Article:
In the remote village of Acciaroli in southwest Italy, about one in every 10 people is over 100 years old. Did they discover the Fountain of Youth? Not likely. It's probably not something in the water that's leading to the incredibly longevity of the residents. But it may be something in the rosemary.

Researchers from the University of California San Diego and Rome's Sapineza University studied the town's incredibly healthy, long-living population and found that one thing they did was cook with lots and lots of rosemary. The local version of the herb is especially pungent and reportedly smells 10 times stronger than the one most people are familiar with, reports the New York Times.

So could this aromatic herb do more than add tasty benefits to a variety of culinary creations? Quite possibly.

Officially Rosmarinus officinalis, rosemary is a perennial evergreen shrub native to the Mediterranean that now grows widely in much of the world, particularly in warm, sunny climates. The plant has long, spiky needles that are green on top and silvery underneath, as well as small, blue flowers. In addition to being available as a fresh herb, rosemary is sold as a dried whole herb, dried in capsules and as an oil.

Dried rosemary Dried rosemary has been used for cooking and for medicinal purposes for ages. (Photo: phloen/Shutterstock)

Both the leaves and the stems of the plant have been used for cooking and for medicinal purposes for centuries. Here's a look at some of the ways rosemary might help your health:

Memory and concentration. Rosemary has long been linked in folk medicine to better memory. Reportedly in ancient Greece, students would place rosemary sprigs in their hair while they studied for tests. It is used in aromatherapy to help with concentration and age-related cognitive decline. Some studies show that rosemary aromatherapy can improve the quality, but not the speed of memory, reports WebMD. Early evidence in other studies suggest that taking just 750 mg of powdered rosemary leaves in tomato juice might improve memory speed in healthy, older adults. However, taking higher doses may make memory worse.

Stress. Rosemary is also used in aromatherapy to ease stress. One study suggests that the combination of rosemary with other oils could possibly lower cortisol levels and thereby lower anxiety, reports the University of Maryland Medical Center (UMM). A similar study found that using essential oil sachets made of rosemary and lavender helped ease test-taking stress for nursing students. Other studies, however, show that applying straight rosemary oil to the wrist can actually increase anxiety and tension while taking a test.

Hair loss. For ages, rosemary has been linked with hair growth in many cultures. Some early research shows that applying a combination of rosemary oil, lavender, thyme and cedarwood oil to the scalp can help improve hair growth, according to WebMD. In one study, people with a disease where hair falls out in patches (alopecia areata) experienced significant hair regrowth when they massaged their scalps with rosemary and other essential oils compared to those who just massaged their scalps with no oils. However, the study was poorly designed, UMM points out, so researchers aren't sure if the rosemary was responsible for the hair growth.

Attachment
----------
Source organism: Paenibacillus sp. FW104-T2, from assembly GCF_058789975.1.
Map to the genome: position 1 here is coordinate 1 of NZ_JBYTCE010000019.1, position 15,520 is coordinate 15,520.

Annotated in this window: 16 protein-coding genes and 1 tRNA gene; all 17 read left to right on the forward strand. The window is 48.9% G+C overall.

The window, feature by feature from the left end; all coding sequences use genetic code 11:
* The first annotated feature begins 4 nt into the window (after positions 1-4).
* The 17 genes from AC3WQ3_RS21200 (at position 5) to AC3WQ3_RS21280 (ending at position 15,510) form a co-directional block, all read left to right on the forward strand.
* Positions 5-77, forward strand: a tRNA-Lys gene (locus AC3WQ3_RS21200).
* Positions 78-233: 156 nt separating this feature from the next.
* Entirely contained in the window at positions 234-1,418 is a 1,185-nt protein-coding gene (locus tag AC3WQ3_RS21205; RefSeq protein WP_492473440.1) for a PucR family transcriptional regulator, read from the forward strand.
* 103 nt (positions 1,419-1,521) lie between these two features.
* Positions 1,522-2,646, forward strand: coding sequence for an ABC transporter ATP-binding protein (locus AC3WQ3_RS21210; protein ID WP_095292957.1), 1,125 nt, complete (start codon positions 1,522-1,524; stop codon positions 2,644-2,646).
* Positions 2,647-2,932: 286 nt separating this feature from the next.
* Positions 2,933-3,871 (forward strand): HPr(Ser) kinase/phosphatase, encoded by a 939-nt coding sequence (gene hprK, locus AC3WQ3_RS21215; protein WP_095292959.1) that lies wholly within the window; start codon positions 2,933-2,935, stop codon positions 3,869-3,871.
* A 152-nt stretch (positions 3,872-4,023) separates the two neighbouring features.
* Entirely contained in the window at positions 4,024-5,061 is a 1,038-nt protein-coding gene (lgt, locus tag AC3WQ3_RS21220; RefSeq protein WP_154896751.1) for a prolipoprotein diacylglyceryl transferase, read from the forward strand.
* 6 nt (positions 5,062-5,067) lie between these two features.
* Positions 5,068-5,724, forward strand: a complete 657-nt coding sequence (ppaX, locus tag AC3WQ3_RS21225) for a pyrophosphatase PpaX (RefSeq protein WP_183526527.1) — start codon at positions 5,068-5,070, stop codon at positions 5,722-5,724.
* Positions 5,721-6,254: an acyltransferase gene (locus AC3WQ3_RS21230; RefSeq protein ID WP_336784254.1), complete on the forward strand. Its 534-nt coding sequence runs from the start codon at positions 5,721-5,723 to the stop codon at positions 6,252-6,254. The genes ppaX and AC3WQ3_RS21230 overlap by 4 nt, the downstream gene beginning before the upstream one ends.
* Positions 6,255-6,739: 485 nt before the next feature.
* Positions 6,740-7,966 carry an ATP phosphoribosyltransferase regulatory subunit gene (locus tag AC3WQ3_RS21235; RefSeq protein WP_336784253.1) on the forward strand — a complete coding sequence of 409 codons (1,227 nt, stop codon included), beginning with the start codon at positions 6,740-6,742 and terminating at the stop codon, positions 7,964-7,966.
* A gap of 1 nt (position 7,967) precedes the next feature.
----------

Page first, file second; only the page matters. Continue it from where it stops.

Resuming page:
Indigestion and other gastric issues. There isn't a lot of scientific evidence that rosemary helps with problems like stomach upset, gas or indigestion. However, UMM reports that in Europe rosemary leaf is used for indigestion and is approved by the German Commission E, which examines the safety and efficacy of herbs.

Muscle pains and aches. Some early studies show that taking a combination of rosemary, hops and oleanolic acid may help ease the pain associated with arthritis, according to WebMD. Rosemary oil is also approved by the German Commission E as a topic treatment to treat muscle and arthritis-related pain and to improve circulation.

Rosemary oil A whiff of rosemary oil can relieve feelings of boredom and provide fresh mental energy, according to one study. (Photo: Larisa Blinova/Shutterstock)

Mental energy. Rosemary's smell is unmistakable. And if you're bored or a little uninspired, maybe a whiff of the pungent herb can help. A 2013 study looked at the effects of inhaled rosemary oil on feelings and activities of the nervous systems. Among its findings: "All the data has collectively shown a medicinal benefit of rosemary oil when inhaled, by the removal of feelings of boredom and by providing fresh mental energy."

Cancer. A number of studies suggest that rosemary extract may prevent cancer cells from replicating, thereby stopping tumors from growing, reports UMM. One study found that rosemary (alone, and with curcumin) helped prevent breast cancer; another study found similar effects with rosemary on colon cancer cell replication.

Other possible benefits. So the science is iffy (or nonexistent) in these situations, but some people use rosemary to treat a range of conditions including gout, cough, headache, liver and gallstone problems, high blood pressure, toothache and eczema. Although there isn't the research to back up the claims in these instances,

Mary Jo DiLonardo Mary Jo writes about everything from health to parenting — and anything that helps explain why her dog does what he does.